Ground Hog Day

The potager on Ground Hog Day.

Of course, the first sunshine in a fifteen day span arrived on February 2nd, Ground Hog Day which old lore tells us means six more weeks of winter, rather than a much hoped-for early spring. I decided to dig back into my journals for the past three years and found that all three Ground Hog Days were sunny, often the only sunny day in a week or more, as was the case this year. Of the three, one was what I’d call “normal,” with the last frost on May 8 (our average is supposed to be May 10). 2018 had a final frost early, on April 28 and we had an early spring. In 2019, the final frost happened very early, on March 30, but we had cooler than normal temps after that and so much rain many of the farmers could not plant until mid June! So much for the predictability accuracy of the Ground Hog. Personally, I think it’s just a good day to eat sausage (ground hog…..)

Sheet composting.

I took advantage of the sunshine and 50 degree temps to finally get outdoors, even though the wind did not make it entirely pleasurable. First, the two buckets of kitchen waste that had been waiting in the garage went to the potager, where in the raised beds it was dry enough to shovel a trench. I’d been waiting for a day when the soil was no longer frozen for just this task. It is generally called “sheet composting” although since it actually occurs in a trench, shouldn’t it be called “trench composting”? I’m sure the earthworms will be delighted with a new buffet of goodies, and by planting time it should be disintegrated into nice soil.

Next, all the broccoli and kale stalks that were no longer alive were removed, along with the flower stalks in the pathway containers that had not been trimmed before. I found six lovely carrots that were somehow missed in the final digging, and was surprised that they were not turned to mush; after all we’d had single digit temperatures this winter, but maybe not for so long a period that they froze solid in the ground.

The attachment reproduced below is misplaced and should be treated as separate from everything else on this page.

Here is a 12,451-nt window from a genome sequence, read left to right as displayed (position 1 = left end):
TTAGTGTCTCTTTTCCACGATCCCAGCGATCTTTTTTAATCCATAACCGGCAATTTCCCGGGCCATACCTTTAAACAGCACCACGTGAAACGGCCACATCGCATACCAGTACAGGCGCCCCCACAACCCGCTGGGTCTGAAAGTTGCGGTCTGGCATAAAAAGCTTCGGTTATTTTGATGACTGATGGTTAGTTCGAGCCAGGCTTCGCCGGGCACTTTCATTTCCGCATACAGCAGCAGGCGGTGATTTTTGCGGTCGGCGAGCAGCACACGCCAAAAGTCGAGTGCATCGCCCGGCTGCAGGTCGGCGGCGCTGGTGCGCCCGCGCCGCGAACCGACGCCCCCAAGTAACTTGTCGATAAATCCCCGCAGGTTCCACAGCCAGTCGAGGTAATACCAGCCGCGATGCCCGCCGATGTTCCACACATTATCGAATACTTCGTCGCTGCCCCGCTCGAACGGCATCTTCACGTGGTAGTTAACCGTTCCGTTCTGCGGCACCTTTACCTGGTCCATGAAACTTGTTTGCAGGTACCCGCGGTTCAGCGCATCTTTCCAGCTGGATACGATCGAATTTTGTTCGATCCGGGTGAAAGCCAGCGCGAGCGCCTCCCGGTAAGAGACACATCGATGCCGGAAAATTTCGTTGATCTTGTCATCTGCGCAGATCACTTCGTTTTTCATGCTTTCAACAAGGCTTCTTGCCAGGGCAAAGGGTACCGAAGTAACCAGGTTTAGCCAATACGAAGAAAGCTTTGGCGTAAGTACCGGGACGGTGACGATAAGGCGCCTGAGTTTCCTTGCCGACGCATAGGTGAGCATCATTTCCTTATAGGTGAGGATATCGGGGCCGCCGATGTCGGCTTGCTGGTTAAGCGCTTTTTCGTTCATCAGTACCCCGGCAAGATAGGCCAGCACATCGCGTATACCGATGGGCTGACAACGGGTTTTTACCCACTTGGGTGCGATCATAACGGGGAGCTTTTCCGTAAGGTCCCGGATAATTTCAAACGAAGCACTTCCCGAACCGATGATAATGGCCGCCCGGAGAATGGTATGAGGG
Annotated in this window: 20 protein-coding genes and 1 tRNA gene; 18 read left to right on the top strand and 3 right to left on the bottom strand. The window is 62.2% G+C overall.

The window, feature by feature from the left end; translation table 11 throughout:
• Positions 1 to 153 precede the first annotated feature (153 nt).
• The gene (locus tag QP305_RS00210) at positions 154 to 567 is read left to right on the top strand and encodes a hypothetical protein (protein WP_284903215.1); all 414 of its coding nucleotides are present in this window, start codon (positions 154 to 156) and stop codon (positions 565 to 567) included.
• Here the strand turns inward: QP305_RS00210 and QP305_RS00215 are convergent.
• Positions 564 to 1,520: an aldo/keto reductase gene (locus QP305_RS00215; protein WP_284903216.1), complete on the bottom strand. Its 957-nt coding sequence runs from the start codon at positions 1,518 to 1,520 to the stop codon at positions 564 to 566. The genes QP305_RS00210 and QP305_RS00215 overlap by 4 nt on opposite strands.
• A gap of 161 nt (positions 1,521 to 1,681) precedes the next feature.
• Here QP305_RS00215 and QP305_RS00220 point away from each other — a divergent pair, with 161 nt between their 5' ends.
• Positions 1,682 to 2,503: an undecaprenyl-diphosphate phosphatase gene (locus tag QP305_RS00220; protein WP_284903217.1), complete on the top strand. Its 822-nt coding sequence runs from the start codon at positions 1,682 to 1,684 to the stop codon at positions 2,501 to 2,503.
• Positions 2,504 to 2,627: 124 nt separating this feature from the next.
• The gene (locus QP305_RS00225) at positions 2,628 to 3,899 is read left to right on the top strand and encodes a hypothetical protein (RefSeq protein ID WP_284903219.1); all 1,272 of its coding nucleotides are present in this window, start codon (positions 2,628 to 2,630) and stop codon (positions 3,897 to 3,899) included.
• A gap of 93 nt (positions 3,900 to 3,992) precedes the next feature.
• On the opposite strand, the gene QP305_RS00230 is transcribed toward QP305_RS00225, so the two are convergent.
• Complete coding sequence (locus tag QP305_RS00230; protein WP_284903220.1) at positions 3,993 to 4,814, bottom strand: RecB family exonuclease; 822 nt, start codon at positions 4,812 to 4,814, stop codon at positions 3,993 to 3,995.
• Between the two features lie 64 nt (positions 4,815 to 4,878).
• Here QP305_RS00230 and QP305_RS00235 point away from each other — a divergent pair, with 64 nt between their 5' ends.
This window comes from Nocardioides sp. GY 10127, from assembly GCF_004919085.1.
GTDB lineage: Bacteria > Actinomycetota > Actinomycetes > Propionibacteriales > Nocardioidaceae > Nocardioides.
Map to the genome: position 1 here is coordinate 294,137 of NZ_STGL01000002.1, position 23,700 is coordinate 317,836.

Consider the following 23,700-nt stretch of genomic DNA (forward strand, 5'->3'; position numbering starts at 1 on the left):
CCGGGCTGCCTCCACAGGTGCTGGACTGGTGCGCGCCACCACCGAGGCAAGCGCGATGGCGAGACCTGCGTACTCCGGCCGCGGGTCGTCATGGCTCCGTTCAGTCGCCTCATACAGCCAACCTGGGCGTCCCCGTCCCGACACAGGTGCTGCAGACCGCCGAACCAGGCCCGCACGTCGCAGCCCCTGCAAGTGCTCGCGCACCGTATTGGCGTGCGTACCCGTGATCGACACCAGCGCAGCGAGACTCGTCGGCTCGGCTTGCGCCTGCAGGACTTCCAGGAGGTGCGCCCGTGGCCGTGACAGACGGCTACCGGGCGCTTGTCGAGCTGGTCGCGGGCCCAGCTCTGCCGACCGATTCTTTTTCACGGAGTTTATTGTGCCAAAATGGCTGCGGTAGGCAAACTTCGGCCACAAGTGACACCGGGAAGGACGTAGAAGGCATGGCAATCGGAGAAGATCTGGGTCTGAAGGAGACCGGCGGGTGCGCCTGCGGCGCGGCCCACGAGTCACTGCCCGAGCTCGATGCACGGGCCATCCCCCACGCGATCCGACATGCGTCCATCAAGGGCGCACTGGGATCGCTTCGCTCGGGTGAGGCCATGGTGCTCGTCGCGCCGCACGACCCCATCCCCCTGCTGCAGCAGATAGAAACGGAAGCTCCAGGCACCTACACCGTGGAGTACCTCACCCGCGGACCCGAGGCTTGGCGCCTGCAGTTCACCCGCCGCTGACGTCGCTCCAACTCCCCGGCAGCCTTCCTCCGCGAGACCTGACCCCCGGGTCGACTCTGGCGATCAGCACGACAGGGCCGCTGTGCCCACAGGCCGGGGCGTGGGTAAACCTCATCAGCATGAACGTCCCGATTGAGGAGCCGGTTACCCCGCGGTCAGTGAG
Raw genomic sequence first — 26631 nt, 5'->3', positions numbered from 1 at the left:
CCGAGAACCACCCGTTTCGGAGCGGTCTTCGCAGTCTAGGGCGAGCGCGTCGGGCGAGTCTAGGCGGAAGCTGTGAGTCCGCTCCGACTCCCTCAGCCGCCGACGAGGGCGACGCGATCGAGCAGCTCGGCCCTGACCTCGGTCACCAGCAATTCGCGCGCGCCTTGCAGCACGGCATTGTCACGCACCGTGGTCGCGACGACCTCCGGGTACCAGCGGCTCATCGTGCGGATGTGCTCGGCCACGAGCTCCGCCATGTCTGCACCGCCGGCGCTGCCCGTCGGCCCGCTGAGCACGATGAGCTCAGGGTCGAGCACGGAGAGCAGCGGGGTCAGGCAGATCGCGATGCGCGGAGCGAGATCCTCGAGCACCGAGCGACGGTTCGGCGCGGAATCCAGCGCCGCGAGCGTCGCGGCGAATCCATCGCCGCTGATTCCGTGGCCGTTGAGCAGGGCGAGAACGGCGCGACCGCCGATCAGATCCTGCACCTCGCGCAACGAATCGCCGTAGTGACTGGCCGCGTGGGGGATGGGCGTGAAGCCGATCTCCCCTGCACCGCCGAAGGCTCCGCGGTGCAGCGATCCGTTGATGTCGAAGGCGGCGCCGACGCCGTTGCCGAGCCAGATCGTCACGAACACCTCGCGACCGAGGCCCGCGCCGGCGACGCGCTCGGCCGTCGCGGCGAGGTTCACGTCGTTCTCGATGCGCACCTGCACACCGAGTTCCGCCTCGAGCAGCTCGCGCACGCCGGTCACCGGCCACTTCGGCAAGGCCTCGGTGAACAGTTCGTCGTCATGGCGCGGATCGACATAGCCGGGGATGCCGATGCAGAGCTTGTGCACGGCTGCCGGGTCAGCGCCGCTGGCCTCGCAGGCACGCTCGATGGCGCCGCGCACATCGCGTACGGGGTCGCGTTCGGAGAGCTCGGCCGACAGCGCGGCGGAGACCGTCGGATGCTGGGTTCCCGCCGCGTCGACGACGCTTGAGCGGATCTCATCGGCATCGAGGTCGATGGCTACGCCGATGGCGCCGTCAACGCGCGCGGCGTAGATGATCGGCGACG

The next task for a nice day is to begin wheelbarrowing compost from the bins to top off the beds before planting. That will be a big job, best done in stages, for these old bones that have been lazy all winter. There are still lots of dead leaves and stalks in the potager’s interior border, but I’m leaving them to protect the perennials that are snug below. All the annuals have been trimmed, and seeds of nigella and poppies scattered. I was surprised to see that many of the snapdragons are still showing life at their bases, so I didn’t trim those, hoping that their sagging branches will help protect them from any more bad weather. There are colder temps and more snow in our immediate forecast.

Signs of spring!

After cleaning the shovel and buckets, I returned to the house (with wind-burned cheeks!) via the potager’s exterior borders and the Deck Garden and spotted these tips of crocus emerging. That made my heart glad.

A surprise under the elder!

And this tiny 1″ of daffodil tip was found under the elder, fairly close to the blacktop where temps might be a tad warmer. Those are my first two indications that spring may eventually creep in to our part of Indiana. Hopefully it will be slow and sure, with no setbacks. So, today is the day…I’m seeding flats in the basement! The 2020 season is underway!


About carolee

A former professional herb and lavender grower, now just growing for joy in my new potager. When I'm not in the garden, I'm in the kitchen, writing, or traveling to great gardens.
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3 Responses to Ground Hog Day

  1. Kit Miracle says:

    Your entries are always so helpful and full of information. We have a mulch pile but I’ve never tried sheet mulching. However, we have planted cover crops many times, to be turned under in the spring. Down here in Southern Indiana, I have tulips up a couple of inches, and daffodils, too. I remember painting daffodils with snow on them in February. Buds on some of the bushes but I haven’t checked the crocuses. Actually, I let the kids plant them years ago so they’re likely to pop up anywhere.

    Thanks again, Carolee!

    Liked by 1 person

  2. carolee says:

    I once grew cover crops, but turning them under is too hard for me now. We had freezing rain and snow last night, so my enthusiasm has already waned a bit. Thanks for reading!


  3. I hadn’t heard of sheet composting before – sure would save on the hassle of digging the compost out of my food tumbler! 🙂

    Liked by 1 person

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